This class has made me realize that although sharing information has become easier than ever, it has given way to the infectious spread of whatever content gets clicks the easiest, regardless of its veracity or substance.  Watching the Justine Sacco Ted Talk put my stomach in a knot.  Once humor is reduced to just text in a tweet, being misinterpreted or taken out of context could end your career.  I believe this is truly the ugly side of social media as an unchecked mob now has the power to say or act on any information, true or not, and before anyone takes the time to sort fact from fiction, the damage is irreversible and will live forever online.

Social media is what we make it.  For better or worse, anyone can have their voice heard online and with the benefit of a large following or large group of like-minded individuals, your discourse can be magnified to a worldwide scale.  As we’ve seen, even with only a few followers or a few words, small thoughts can become big news.  This class highlighted the many ways that this can occur and reminded me that as a medium, social media is just a reflection of us and even after this course, the dialogue will continue.

5 comments

  1. viquezj · ·

    Great post! I agree completely that this class has allowed me to see the good, the bad, and the ugly on social media. Often times we simply stay in the “bubble” of the people that you are following who are for the most past friends and family so it is more difficult to have exposure to trolls or to tweets like the one posted on your blog. However, with the broad perspective of social media offered in this class, it becomes clear that there is still a long way to go to educate users on how to use social media properly, or even have social media platforms adopt strategies to clean their newsfeed from racist and offensive content.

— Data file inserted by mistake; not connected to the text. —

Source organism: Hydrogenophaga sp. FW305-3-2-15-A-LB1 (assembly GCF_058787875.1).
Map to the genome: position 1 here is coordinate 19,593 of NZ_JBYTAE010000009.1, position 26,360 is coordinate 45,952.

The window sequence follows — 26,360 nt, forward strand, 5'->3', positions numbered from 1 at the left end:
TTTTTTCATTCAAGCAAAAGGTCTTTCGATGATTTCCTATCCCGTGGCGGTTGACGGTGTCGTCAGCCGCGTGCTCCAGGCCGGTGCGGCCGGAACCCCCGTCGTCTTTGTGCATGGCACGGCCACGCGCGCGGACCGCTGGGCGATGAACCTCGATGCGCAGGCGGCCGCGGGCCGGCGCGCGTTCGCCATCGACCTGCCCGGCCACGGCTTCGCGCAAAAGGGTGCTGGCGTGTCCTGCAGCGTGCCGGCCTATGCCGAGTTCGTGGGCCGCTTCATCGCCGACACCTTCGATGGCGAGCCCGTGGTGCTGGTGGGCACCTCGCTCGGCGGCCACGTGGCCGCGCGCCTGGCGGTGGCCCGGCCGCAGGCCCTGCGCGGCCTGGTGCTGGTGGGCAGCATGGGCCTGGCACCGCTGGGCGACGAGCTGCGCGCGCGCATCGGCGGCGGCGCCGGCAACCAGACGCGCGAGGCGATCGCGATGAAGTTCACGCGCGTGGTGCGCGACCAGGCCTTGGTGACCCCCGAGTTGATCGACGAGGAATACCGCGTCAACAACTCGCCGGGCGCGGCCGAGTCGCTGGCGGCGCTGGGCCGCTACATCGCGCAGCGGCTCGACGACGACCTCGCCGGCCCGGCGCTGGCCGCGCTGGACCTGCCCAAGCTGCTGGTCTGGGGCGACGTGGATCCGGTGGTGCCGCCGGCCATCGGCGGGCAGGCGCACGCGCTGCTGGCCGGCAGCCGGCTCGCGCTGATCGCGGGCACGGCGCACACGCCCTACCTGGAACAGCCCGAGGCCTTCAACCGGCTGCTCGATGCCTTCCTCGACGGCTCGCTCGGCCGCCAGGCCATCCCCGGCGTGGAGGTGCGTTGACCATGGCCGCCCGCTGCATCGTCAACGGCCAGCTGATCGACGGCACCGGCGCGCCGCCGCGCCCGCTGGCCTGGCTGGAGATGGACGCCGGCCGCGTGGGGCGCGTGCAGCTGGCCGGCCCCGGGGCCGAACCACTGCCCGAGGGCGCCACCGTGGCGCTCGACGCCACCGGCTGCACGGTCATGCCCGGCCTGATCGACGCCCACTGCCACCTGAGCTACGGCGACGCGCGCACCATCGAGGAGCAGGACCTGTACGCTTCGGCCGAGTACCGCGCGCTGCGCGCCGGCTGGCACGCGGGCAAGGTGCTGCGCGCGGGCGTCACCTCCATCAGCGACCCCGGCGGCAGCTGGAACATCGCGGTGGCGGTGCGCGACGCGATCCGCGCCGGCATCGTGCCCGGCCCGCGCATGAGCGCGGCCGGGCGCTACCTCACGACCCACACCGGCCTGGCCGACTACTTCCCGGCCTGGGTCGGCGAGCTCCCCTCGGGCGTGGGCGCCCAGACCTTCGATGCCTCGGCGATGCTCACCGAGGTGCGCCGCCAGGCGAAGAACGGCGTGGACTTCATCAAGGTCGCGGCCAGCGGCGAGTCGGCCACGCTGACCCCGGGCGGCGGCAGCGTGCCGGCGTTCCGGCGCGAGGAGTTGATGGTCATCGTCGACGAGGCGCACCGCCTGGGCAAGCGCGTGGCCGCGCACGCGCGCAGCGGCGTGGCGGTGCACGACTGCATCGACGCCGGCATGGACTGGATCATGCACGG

2. Really great way to sum up the class content! You made a fantastic point about the presentations; the personal connections made the material especially engaging in a practical sense. Additionally, I think the biggest mistake people can make when discussing social media, or technology in general for that matter, is to simply classify it as either good or bad. Interestingly, this actually parallels how divisive our political system is today, given how we tend to oversimplify complex issues. Not to get too political, but if people openly discussed the ups and downs of issues like we discussed the ups and downs of social media, I think we’d have a much less hostile political climate.

  3. I agree that the presentations were particularly strong this semester.

  4. terencenixdorf · ·

    Fantastic post, Chris. I think that you not only hit on everything, you made great points about everything. Going to class and being able to discuss current events that we all shared through Twitter was unlike anything I’ve experienced at Boston College. The Twitter discussions each week were among some of my favorite class moments ever. I, too, learned a lot about subject matter and people in the class from presentations/discussions. I think your points about the Bad & the Ugly can’t go unnoticed. Those downfalls of social media are huge problems and I hope there are ways to at least address them in the future. Thanks for sharing and thanks for your contributions in our small group all semester – it was great getting your opinion on things!

  5. isabel_calo1 · ·

    Great post! And thanks for pointing out that so much happens on social media everyday that we never noticed until we actually looked for them. So much has happened even this semester and it is hard to wrap it all into one category so I liked how you explained the good, bad, and ugly. Also it is so true that humor and intentions can get lost online, just like sarcasm over text doesnt work, some jokes just don’t fly on twitter.